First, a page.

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And lay siege against it…
In his own person, as in (Ezekiel 4:3) ; or draw the form of a siege, or figure of an army besieging a city; or rather of the instruments and means used in a siege, as follows: and build a fort against it:
Kimchi interprets it a wooden tower, built over against the city, to subdue it; Jarchi takes it to be an instrument by which stones were cast into the city; and so the Arabic version renders it, "machines to cast stones"; the Targum, a fortress; so Nebuchadnezzar in reality did what was here only done in type, (2 Kings 25:1) ; where the same word is used as here: and cast a mount about it;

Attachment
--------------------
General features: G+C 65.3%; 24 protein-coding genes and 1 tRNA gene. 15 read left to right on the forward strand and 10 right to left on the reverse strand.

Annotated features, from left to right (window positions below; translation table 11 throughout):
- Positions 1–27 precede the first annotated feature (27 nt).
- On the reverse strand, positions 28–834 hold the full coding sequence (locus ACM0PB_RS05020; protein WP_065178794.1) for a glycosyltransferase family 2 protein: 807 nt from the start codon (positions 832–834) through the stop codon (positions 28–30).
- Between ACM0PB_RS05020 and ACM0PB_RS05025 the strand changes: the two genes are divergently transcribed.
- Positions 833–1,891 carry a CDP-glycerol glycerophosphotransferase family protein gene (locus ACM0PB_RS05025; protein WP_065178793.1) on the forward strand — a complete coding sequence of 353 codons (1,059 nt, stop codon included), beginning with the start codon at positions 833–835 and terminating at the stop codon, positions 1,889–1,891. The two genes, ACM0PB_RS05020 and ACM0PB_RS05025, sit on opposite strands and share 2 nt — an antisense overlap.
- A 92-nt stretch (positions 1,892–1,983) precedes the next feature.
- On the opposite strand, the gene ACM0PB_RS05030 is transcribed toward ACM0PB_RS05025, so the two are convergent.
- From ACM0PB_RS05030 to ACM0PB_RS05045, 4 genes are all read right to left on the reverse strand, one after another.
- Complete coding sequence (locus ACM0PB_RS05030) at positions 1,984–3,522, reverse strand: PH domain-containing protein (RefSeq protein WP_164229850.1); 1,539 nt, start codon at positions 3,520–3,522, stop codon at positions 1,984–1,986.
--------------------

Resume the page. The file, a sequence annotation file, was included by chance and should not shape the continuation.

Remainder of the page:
a heap of earth cast up, in order to look into the city, cast in darts, and mount the walls; what the French call "bastion", as Jarchi observes: set the camp also against it;
place the army in their tents about it: and set [battering] rams against it round about;
a warlike instrument, that had an iron head, and horns like a ram, with which in a siege the walls of a city were battered and beaten down. Jarchi, Kimchi, and Ben Melech, interpret the word of princes and generals of the army, who watched at the several corners of the city, that none might go in and out; so the Targum seems to understand it F2. The Arabic version is, "mounts to cast darts"; (See Gill on 21:22).
The New John Gill's Exposition of the Entire Bible Modernised and adapted for the computer by Larry Pierce of Online Bible. All Rightes Reserved, Larry Pierce, Winterbourne, Ontario.
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